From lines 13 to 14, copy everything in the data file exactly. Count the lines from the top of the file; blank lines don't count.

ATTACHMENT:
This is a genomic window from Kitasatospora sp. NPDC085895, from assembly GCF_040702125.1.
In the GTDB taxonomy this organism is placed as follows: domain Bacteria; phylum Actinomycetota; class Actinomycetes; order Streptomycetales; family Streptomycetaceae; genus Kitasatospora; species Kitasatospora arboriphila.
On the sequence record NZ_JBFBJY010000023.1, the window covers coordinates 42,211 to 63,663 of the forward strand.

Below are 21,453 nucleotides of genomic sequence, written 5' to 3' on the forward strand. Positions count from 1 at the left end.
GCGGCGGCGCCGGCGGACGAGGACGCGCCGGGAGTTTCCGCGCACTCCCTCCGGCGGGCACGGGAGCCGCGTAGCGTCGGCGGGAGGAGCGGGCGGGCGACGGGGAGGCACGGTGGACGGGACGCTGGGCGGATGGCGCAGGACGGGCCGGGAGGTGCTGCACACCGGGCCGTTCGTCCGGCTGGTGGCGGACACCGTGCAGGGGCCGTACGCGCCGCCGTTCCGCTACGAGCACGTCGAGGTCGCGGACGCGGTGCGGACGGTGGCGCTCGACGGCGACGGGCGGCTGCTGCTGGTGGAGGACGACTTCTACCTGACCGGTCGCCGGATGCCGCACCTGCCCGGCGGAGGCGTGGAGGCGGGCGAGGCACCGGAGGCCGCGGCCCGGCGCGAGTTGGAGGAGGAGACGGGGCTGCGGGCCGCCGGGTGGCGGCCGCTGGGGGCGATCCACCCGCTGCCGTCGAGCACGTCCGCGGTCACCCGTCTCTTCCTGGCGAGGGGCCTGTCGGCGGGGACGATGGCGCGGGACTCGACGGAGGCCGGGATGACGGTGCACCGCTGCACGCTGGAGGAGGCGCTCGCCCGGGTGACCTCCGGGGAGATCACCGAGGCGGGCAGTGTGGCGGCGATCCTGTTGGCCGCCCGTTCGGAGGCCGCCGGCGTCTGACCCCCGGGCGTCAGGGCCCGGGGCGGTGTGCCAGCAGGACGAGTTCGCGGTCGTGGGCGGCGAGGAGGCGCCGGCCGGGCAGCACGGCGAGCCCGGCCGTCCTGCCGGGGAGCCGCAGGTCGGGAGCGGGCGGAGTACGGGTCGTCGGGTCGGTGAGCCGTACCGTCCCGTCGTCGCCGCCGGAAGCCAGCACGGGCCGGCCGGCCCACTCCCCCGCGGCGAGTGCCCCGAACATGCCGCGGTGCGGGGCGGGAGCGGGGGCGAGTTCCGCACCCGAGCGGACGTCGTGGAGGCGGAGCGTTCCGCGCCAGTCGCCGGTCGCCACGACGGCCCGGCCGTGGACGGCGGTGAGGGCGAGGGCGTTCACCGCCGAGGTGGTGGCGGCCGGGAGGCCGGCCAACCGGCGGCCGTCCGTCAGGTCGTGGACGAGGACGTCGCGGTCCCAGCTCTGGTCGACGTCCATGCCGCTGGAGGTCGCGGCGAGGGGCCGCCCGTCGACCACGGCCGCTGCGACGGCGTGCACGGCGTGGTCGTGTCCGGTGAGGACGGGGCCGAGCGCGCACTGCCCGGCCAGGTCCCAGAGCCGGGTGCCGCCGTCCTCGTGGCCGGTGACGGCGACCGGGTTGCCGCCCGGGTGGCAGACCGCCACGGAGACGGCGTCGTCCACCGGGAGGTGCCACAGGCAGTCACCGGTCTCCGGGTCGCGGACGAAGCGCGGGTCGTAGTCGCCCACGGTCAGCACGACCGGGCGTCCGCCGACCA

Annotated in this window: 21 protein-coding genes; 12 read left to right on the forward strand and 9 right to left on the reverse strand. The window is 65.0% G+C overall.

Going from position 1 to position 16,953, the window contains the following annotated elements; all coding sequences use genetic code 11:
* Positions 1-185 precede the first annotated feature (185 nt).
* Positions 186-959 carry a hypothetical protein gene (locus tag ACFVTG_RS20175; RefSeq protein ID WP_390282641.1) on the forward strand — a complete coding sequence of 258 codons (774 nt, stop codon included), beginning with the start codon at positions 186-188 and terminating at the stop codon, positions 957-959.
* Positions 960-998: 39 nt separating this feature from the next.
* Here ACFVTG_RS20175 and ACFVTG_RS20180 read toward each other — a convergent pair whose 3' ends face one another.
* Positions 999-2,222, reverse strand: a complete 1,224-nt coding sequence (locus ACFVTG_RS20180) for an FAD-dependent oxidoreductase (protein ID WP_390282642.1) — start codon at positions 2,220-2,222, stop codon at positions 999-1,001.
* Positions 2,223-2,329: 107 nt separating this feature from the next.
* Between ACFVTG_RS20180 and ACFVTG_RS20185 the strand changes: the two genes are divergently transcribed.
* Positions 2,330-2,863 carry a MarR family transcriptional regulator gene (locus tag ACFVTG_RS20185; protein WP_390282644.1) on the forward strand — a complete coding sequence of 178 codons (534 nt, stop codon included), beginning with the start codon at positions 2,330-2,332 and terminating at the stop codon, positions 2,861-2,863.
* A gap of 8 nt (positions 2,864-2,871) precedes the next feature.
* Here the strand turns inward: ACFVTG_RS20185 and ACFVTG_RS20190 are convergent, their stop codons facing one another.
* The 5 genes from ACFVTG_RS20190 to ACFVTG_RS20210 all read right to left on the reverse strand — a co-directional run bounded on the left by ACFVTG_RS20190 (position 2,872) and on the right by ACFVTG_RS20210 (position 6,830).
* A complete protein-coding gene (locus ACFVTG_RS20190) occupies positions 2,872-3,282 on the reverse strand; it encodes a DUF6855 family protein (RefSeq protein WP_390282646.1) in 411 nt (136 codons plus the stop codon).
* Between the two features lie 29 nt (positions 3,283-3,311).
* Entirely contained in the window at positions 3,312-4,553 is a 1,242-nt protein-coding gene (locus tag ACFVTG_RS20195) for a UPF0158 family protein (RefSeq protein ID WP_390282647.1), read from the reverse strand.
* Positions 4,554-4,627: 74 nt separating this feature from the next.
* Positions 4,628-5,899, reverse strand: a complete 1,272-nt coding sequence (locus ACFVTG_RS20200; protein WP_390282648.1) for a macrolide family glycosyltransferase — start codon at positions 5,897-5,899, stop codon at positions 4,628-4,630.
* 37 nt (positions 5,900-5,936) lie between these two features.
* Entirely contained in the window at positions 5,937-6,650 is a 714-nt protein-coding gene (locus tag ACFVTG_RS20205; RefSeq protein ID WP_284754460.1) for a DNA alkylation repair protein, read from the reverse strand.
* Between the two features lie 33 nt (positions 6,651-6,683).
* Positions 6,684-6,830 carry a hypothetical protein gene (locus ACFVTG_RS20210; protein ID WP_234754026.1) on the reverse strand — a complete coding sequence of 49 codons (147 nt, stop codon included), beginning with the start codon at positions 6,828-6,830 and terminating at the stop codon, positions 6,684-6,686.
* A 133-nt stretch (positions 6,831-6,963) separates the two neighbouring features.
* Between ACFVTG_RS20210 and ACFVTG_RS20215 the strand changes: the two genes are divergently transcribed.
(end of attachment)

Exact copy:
* Positions 2,223-2,329: 107 nt separating this feature from the next.
* Between ACFVTG_RS20180 and ACFVTG_RS20185 the strand changes: the two genes are divergently transcribed.